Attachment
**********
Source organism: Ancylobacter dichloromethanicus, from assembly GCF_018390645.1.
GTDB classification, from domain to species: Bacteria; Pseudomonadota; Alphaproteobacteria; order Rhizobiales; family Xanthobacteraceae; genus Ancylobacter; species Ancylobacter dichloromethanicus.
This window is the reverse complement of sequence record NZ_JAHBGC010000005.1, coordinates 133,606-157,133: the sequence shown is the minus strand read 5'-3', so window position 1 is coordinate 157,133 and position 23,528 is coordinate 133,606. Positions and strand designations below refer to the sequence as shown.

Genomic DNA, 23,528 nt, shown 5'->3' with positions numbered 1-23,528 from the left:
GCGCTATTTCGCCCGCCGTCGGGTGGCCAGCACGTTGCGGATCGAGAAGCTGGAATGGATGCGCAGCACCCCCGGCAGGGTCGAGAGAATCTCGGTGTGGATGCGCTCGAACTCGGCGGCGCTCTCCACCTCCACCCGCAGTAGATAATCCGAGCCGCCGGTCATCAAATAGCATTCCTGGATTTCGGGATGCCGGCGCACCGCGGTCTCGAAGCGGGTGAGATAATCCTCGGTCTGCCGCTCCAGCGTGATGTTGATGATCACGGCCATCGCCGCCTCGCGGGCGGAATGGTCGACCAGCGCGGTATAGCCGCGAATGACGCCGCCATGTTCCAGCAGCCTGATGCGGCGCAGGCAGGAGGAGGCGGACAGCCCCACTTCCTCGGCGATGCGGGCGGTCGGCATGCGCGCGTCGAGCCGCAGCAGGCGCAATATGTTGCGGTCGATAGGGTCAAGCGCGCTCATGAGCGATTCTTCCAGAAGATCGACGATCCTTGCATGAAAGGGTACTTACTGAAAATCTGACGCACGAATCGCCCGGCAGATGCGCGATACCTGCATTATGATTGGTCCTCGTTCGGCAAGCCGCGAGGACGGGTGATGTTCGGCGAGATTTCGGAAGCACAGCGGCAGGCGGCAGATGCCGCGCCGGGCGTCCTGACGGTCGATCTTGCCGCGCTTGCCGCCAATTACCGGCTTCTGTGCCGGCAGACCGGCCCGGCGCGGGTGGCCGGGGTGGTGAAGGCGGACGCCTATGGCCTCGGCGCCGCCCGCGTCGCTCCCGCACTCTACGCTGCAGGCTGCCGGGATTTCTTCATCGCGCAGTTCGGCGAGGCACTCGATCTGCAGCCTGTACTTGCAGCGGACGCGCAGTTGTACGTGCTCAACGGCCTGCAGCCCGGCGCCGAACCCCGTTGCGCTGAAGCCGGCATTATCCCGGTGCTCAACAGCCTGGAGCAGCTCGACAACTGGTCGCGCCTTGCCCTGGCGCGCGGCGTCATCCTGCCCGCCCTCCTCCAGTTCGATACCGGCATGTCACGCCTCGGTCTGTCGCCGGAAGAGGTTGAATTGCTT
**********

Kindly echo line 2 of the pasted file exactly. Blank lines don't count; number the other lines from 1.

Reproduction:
GTDB classification, from domain to species: Bacteria; Pseudomonadota; Alphaproteobacteria; order Rhizobiales; family Xanthobacteraceae; genus Ancylobacter; species Ancylobacter dichloromethanicus.